Ecuador Birding Bonus
Once I decided on a trip to the Galapagos, I knew I also wanted to add at least a few days to bird and photograph on the mainland of Ecuador. I had heard about great birding in the cloud forests not too far from Quito, and after just little bit of research, I decided that would be the perfect destination to add to the itinerary.
I chose the area around Mindo, primarily because I had heard of the nearby Andean Cock-of-the-Rock lek. What I didn’t realize was that the area is considered one of the most biodiverse locations on the planet. The Choco biogeographic region extends from Panama, through Columbia, and into northwest Ecuador, from the Pacific coast to the eastern side of the Andes. Named after the Colombian state of Choco, the entire area is known for its amazingly high degree of biodiversity and the number of endemics found here. This is probably due to the separation of these tropical moist forests. Cut off from the Amazon, the mountains on the western side of the Andes have entirely different species than ones found on the eastern side.
Approximately, one-fourth of the plant species are endemic, almost 13% of the invertebrates are endemic, and the number of endemic birds concentrated here is higher than almost any other continental region.
We were only here for four days of birding, but we saw 16 of the approximately 60 endemic species. Some of them were easy to find and we saw them repeatedly. Most of the endemic hummingbird species frequent the many feeders in the area.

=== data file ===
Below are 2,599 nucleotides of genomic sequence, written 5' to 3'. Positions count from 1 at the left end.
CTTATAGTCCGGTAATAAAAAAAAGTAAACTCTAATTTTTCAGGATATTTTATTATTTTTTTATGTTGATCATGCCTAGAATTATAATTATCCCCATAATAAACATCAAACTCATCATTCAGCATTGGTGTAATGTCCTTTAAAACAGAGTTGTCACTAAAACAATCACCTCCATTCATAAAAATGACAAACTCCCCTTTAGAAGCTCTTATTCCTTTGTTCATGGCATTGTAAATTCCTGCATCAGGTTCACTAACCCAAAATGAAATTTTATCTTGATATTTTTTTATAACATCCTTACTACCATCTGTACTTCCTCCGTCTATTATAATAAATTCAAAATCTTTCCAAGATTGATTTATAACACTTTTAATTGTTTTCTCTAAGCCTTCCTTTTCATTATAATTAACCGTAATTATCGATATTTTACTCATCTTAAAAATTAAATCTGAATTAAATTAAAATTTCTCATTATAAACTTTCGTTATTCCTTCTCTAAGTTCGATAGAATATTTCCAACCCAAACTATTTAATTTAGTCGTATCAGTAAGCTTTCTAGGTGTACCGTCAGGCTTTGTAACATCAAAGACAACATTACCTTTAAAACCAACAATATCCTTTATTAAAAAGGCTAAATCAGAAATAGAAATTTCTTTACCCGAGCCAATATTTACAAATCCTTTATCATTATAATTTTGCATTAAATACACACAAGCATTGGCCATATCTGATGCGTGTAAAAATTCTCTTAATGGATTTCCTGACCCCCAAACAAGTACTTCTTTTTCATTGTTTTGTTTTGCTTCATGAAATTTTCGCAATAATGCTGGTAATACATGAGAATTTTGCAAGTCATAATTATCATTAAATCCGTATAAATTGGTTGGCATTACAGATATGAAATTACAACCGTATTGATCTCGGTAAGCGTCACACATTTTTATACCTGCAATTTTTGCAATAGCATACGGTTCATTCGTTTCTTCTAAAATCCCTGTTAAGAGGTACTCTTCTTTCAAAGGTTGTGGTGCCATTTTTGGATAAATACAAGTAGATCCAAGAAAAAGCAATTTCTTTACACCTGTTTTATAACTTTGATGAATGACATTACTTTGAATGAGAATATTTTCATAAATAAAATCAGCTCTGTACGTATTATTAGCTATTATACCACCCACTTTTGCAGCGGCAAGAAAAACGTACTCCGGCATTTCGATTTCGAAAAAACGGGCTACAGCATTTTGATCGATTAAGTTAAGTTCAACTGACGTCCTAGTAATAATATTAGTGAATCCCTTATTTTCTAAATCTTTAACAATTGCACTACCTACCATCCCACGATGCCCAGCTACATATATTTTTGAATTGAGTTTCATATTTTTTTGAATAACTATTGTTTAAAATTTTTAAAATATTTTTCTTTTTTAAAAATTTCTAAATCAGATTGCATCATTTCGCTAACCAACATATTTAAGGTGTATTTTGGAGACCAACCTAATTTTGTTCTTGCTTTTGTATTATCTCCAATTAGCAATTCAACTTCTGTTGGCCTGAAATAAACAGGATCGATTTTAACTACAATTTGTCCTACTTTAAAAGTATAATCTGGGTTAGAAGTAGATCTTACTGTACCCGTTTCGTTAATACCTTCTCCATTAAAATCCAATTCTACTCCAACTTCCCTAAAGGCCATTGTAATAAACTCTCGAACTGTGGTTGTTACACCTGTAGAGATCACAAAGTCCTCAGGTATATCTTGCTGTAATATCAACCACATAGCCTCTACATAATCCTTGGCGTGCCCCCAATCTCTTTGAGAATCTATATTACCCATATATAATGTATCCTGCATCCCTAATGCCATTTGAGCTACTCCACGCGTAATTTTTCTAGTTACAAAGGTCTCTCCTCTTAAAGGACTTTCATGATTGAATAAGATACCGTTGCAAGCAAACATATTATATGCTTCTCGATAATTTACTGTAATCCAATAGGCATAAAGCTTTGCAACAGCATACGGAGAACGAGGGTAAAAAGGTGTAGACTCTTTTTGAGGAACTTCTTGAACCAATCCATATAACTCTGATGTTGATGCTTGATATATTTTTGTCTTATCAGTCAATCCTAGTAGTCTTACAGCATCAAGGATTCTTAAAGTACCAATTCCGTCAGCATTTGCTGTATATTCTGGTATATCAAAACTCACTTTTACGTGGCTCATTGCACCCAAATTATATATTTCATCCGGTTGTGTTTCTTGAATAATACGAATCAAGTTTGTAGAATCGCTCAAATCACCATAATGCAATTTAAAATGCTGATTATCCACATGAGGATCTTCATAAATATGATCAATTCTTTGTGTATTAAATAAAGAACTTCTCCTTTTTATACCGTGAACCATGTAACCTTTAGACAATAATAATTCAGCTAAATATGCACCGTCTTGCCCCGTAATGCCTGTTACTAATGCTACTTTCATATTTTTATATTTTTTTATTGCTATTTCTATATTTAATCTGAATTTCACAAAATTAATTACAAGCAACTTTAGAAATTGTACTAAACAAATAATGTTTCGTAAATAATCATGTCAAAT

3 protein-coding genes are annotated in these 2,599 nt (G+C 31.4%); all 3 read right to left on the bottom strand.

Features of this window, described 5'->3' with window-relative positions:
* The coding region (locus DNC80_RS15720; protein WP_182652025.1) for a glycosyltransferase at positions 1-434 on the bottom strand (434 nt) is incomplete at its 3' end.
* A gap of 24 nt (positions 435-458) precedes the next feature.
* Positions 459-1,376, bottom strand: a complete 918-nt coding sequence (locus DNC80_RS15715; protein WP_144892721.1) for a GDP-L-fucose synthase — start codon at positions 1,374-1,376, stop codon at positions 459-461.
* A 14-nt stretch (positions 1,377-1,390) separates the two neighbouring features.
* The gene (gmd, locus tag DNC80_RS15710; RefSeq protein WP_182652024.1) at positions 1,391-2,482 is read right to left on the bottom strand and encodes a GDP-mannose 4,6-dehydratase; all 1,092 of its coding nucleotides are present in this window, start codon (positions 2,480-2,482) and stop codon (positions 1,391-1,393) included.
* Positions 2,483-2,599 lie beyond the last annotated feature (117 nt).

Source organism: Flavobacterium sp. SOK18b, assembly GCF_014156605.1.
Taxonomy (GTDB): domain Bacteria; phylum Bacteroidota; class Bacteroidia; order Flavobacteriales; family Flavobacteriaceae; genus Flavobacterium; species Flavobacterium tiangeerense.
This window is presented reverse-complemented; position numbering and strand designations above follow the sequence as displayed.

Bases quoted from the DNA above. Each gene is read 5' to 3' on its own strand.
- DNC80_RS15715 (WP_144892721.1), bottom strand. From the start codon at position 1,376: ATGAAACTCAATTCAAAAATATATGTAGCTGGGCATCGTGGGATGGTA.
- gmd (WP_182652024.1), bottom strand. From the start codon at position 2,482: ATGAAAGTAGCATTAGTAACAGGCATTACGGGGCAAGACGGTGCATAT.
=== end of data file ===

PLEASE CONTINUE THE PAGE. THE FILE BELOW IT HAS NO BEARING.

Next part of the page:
The velvet-purple coronet was one of my favorites. In low light, it appears dark, but in the right light, it’s colors are spectacular. It typically holds its wings opening after perching, showing off its bright chestnut axillaries.
The purple-bibbed whitetip was a less frequent visitor to the feeders.
The purple throat patch and the big white spot created on the tail feathers identify the male.
The female is green above with a white chest spotted with green. Both males and females have a large white spot behind their eyes.
The violet-tailed sylph is unmistakable, or at least the male is. Its long outermost tail feathers are a beautiful shades of purple and blue.
The male also has a violet throat patch.
The female has neither of these distinguishing marks, but instead has a bright iridescent blue crown and a white breast patch.
The empress brilliant is another Choco endemic hummingbird. The male has a glowing pink throat patch. I only managed one partial photo of it – on the left below, along with the violet-tailed sylph on the right.
The female empress brilliant is green above and white below covered with green spots, tinged with gold.
More Choco Endemics coming in Part II.